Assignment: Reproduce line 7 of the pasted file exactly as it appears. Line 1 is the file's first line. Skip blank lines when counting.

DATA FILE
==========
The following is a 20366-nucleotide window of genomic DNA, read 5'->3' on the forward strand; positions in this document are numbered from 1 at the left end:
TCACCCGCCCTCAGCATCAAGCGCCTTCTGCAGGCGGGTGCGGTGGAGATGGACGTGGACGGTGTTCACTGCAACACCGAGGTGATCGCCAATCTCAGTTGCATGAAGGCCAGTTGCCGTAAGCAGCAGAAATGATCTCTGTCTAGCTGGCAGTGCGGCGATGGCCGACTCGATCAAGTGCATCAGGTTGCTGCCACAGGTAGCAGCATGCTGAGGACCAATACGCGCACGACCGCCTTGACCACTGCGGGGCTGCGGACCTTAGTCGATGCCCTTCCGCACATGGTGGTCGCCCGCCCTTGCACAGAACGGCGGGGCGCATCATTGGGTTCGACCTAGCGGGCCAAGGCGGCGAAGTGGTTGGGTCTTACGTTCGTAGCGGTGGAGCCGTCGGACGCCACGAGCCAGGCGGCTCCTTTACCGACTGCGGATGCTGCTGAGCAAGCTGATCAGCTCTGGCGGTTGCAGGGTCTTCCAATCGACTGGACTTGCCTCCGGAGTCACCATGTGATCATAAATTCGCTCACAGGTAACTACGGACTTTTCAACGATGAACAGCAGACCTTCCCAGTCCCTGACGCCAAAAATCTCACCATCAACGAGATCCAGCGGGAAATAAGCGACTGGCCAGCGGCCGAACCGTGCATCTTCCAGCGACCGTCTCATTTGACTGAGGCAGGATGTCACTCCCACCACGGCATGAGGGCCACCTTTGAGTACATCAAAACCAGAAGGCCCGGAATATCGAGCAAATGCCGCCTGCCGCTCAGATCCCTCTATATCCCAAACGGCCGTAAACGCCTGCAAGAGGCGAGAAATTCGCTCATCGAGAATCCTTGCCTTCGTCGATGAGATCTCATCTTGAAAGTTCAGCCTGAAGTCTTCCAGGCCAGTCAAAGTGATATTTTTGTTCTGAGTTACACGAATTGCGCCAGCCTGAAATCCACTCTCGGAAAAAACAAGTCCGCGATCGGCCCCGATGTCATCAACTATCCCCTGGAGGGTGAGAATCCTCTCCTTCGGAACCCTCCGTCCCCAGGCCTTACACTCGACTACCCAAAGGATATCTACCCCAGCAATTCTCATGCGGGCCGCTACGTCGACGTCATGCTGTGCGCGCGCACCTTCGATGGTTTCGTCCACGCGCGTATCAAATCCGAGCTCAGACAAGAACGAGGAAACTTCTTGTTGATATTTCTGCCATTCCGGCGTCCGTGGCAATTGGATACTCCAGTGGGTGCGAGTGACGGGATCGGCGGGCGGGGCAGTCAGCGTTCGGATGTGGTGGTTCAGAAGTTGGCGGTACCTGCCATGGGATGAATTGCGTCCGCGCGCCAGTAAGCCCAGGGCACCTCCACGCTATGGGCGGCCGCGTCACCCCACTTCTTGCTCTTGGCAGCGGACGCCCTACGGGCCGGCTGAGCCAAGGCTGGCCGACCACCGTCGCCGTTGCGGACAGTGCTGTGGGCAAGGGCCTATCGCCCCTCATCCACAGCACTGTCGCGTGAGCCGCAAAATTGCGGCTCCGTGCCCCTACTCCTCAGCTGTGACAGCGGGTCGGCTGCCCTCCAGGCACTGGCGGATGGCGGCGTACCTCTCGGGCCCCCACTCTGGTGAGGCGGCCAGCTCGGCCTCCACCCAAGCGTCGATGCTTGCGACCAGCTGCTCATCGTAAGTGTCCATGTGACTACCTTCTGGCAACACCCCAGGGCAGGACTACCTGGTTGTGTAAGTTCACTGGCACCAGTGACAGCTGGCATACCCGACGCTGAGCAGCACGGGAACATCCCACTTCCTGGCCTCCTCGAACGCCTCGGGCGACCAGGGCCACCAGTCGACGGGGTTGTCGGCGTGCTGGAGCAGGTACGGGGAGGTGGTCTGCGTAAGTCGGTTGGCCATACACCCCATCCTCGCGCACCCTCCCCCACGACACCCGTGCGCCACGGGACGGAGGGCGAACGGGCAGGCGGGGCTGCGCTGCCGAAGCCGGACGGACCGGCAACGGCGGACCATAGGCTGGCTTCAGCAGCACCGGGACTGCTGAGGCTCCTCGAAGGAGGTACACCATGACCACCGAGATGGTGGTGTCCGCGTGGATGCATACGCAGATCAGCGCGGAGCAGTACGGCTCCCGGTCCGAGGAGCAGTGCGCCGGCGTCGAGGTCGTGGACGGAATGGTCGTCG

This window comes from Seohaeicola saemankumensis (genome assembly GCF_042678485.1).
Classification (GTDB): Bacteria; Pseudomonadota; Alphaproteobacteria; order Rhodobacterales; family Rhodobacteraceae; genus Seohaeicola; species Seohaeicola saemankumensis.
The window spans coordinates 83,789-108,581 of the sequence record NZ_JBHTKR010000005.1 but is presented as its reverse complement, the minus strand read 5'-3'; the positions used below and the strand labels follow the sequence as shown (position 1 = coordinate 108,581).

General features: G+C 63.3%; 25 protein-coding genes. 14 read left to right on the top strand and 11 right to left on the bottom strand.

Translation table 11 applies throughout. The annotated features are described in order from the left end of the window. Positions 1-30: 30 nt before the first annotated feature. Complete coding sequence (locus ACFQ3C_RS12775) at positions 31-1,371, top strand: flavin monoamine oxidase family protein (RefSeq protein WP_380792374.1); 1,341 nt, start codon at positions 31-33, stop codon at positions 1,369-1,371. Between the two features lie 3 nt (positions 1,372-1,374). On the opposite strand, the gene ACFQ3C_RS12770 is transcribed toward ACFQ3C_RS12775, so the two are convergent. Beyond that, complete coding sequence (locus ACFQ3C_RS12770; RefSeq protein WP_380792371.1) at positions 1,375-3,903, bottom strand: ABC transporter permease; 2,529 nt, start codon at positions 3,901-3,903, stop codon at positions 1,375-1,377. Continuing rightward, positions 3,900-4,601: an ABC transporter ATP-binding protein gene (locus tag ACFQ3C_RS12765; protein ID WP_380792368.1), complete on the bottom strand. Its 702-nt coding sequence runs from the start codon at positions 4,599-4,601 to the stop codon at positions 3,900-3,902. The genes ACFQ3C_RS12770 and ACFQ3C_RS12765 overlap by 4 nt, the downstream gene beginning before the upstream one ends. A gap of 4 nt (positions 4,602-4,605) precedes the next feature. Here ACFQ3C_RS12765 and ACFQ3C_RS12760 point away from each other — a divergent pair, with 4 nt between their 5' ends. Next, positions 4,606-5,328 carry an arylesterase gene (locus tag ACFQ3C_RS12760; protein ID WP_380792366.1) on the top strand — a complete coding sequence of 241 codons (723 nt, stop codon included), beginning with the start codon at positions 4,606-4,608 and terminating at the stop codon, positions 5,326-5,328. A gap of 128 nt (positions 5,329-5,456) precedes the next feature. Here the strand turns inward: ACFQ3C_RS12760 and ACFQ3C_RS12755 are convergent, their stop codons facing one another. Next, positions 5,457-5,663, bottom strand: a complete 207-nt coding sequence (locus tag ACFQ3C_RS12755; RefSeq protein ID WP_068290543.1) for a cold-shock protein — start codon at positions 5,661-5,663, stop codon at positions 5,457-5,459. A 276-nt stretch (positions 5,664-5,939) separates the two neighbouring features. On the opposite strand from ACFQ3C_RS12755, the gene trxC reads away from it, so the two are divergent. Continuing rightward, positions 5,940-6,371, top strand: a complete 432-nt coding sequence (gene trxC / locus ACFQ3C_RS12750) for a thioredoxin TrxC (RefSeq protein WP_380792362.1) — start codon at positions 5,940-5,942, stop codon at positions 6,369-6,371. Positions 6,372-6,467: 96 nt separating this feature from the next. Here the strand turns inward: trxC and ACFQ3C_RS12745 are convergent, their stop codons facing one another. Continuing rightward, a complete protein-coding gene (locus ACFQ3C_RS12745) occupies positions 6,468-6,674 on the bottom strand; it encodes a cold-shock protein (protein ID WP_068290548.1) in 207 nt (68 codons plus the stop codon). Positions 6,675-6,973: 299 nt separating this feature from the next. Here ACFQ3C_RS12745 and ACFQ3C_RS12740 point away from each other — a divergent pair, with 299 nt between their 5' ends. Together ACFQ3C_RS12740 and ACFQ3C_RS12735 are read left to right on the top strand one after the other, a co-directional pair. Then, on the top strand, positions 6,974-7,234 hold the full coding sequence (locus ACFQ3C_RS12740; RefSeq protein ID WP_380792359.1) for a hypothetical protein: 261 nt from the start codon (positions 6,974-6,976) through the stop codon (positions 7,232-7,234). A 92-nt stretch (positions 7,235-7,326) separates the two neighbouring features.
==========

Translation table 11 applies throughout. The annotated features are described in order from the left end of the window. Positions 1-30: 30 nt before the first annotated feature. Complete coding sequence (locus ACFQ3C_RS12775) at positions 31-1,371, top strand: flavin monoamine oxidase family protein (RefSeq protein WP_380792374.1); 1,341 nt, start codon at positions 31-33, stop codon at positions 1,369-1,371. Between the two features lie 3 nt (positions 1,372-1,374). On the opposite strand, the gene ACFQ3C_RS12770 is transcribed toward ACFQ3C_RS12775, so the two are convergent. Beyond that, complete coding sequence (locus ACFQ3C_RS12770; RefSeq protein WP_380792371.1) at positions 1,375-3,903, bottom strand: ABC transporter permease; 2,529 nt, start codon at positions 3,901-3,903, stop codon at positions 1,375-1,377. Continuing rightward, positions 3,900-4,601: an ABC transporter ATP-binding protein gene (locus tag ACFQ3C_RS12765; protein ID WP_380792368.1), complete on the bottom strand. Its 702-nt coding sequence runs from the start codon at positions 4,599-4,601 to the stop codon at positions 3,900-3,902. The genes ACFQ3C_RS12770 and ACFQ3C_RS12765 overlap by 4 nt, the downstream gene beginning before the upstream one ends. A gap of 4 nt (positions 4,602-4,605) precedes the next feature. Here ACFQ3C_RS12765 and ACFQ3C_RS12760 point away from each other — a divergent pair, with 4 nt between their 5' ends. Next, positions 4,606-5,328 carry an arylesterase gene (locus tag ACFQ3C_RS12760; protein ID WP_380792366.1) on the top strand — a complete coding sequence of 241 codons (723 nt, stop codon included), beginning with the start codon at positions 4,606-4,608 and terminating at the stop codon, positions 5,326-5,328. A gap of 128 nt (positions 5,329-5,456) precedes the next feature. Here the strand turns inward: ACFQ3C_RS12760 and ACFQ3C_RS12755 are convergent, their stop codons facing one another. Next, positions 5,457-5,663, bottom strand: a complete 207-nt coding sequence (locus tag ACFQ3C_RS12755; RefSeq protein ID WP_068290543.1) for a cold-shock protein — start codon at positions 5,661-5,663, stop codon at positions 5,457-5,459. A 276-nt stretch (positions 5,664-5,939) separates the two neighbouring features. On the opposite strand from ACFQ3C_RS12755, the gene trxC reads away from it, so the two are divergent. Continuing rightward, positions 5,940-6,371, top strand: a complete 432-nt coding sequence (gene trxC / locus ACFQ3C_RS12750) for a thioredoxin TrxC (RefSeq protein WP_380792362.1) — start codon at positions 5,940-5,942, stop codon at positions 6,369-6,371. Positions 6,372-6,467: 96 nt separating this feature from the next. Here the strand turns inward: trxC and ACFQ3C_RS12745 are convergent, their stop codons facing one another. Continuing rightward, a complete protein-coding gene (locus ACFQ3C_RS12745) occupies positions 6,468-6,674 on the bottom strand; it encodes a cold-shock protein (protein ID WP_068290548.1) in 207 nt (68 codons plus the stop codon). Positions 6,675-6,973: 299 nt separating this feature from the next. Here ACFQ3C_RS12745 and ACFQ3C_RS12740 point away from each other — a divergent pair, with 299 nt between their 5' ends. Together ACFQ3C_RS12740 and ACFQ3C_RS12735 are read left to right on the top strand one after the other, a co-directional pair. Then, on the top strand, positions 6,974-7,234 hold the full coding sequence (locus ACFQ3C_RS12740; RefSeq protein ID WP_380792359.1) for a hypothetical protein: 261 nt from the start codon (positions 6,974-6,976) through the stop codon (positions 7,232-7,234). A 92-nt stretch (positions 7,235-7,326) separates the two neighbouring features.